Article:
for a terrible story concerning a badly maintained dam, look into the Johnstown Flood. on a less pertinent but rather incredible tangent, see the Vajont Dam disaster. that one involved a wave 250 meters tall. crazy.
Thanks for the input everyone. Now I'm off to get a jackhammer and a case of beer! Just kidding. I have been in touch with the state authority that deals with dams in my state and they said you cannot breach the dam or you will be in big trouble. It is a long, convoluted and expensive process.
You have been given alot of good advice here. Talking to a Lawyer makes alot of sense. Talking to your Insurance Agent and getting a high limit is also a must. In Pa here you can get a $1,000,000 umbrella policy to cover over your Home Owners policy for about $150 if you dont have too many cars or young drivers. Since the dam must stay have it inspected. building an earthen reinforcement in front might be cheaper than the costly removal. The lake it holds back is beautiful, the privacy if the public land next to you is Great. Work with the kids group, maybe they can make new paths to the state land, as a " Good Neighbor " you might even offer to help them. To have good Neighbors you have to Be a Good Neighbor. Going to them in a non-confrontational way and explaining to them that YOU have a problem and ask them how they can help you with YOUR problem might work. It is amazing how people want to help solve a problem for you, if you tell them that THEY have a problem they will get their backs up and want to fight. The fact that your problem is them doesnt matter. Tell them that you are worried about their kids and don't want them hurt on the dam,and how are WE going to help make that happen. You may find that they don't want the kids hurt either and will work with you. Signs help to limit your liab, but as others have said, if it is a young child they can do no wrong so the signs don't protect you. I would buy the land, it is a great spot, Good Luck.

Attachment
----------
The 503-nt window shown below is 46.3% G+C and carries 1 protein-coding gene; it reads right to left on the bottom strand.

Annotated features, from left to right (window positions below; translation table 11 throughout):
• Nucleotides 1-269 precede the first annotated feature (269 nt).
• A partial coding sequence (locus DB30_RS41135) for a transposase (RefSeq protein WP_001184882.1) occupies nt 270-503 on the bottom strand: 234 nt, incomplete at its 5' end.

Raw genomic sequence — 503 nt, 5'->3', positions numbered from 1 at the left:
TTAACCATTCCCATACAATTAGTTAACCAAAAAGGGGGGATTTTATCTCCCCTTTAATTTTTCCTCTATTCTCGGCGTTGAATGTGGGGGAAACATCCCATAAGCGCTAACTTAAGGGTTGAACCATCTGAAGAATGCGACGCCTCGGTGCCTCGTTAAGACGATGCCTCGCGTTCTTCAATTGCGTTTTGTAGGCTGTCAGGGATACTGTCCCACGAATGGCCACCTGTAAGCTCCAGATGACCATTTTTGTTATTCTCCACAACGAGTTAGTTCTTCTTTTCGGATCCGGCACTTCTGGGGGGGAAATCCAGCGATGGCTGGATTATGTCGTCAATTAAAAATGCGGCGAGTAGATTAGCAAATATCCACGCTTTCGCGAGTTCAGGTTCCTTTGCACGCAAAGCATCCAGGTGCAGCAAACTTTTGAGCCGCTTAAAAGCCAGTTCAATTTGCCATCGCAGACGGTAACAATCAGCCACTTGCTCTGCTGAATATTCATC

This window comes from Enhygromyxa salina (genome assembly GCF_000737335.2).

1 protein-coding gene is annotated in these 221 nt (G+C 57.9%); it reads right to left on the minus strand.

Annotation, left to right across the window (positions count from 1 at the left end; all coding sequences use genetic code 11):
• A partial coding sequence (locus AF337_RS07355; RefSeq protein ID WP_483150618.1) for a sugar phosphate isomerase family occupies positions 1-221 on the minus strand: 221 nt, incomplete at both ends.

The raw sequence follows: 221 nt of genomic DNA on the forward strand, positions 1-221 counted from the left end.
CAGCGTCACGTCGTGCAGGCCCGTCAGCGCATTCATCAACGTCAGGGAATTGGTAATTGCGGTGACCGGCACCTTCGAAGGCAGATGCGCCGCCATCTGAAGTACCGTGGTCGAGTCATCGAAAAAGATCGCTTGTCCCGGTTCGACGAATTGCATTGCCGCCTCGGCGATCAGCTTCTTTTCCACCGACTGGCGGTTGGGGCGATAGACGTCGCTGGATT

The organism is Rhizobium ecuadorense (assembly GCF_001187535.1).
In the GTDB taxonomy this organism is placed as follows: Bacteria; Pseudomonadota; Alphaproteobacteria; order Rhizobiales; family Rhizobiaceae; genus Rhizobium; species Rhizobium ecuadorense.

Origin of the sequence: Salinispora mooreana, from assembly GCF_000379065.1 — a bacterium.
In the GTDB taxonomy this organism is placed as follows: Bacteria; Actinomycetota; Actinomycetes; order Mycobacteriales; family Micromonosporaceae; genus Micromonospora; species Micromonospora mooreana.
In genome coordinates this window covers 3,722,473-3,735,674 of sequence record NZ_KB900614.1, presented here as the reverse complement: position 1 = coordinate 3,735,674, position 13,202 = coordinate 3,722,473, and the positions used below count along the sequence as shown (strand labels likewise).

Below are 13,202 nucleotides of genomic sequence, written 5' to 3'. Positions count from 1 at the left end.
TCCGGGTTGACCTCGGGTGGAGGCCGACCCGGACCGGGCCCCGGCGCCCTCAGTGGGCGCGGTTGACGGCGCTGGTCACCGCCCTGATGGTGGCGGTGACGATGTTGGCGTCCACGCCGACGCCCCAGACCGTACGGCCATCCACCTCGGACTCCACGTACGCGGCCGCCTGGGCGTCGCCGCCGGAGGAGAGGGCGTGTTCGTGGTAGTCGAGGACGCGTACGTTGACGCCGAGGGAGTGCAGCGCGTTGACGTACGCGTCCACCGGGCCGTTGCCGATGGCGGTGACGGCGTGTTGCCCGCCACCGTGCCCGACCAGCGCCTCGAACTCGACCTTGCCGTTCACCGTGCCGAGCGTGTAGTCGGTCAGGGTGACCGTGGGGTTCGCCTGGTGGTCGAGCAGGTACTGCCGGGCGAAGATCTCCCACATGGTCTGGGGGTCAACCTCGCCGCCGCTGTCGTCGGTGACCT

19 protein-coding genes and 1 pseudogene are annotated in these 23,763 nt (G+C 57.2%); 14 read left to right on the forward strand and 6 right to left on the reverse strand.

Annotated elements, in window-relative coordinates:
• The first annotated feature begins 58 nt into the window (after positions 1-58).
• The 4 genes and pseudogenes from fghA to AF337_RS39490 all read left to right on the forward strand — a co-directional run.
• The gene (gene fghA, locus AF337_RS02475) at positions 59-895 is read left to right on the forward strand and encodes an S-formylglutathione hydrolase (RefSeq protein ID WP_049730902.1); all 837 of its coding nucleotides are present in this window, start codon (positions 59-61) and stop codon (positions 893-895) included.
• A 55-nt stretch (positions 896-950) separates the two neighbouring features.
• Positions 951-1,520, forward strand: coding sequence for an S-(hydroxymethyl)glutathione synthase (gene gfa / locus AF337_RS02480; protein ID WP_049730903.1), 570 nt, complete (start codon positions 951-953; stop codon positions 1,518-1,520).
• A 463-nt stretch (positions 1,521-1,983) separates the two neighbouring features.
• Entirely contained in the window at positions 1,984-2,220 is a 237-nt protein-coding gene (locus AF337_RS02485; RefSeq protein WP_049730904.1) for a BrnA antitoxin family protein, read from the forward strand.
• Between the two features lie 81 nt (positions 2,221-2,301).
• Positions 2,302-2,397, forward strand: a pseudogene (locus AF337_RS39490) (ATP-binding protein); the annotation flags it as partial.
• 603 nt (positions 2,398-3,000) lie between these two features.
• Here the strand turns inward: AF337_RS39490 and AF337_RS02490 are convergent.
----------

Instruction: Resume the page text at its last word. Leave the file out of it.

Never doubt that a small group of dedicated people can change the world, Indeed it is the only thing that ever has. Formerly pa_friendly_guy_here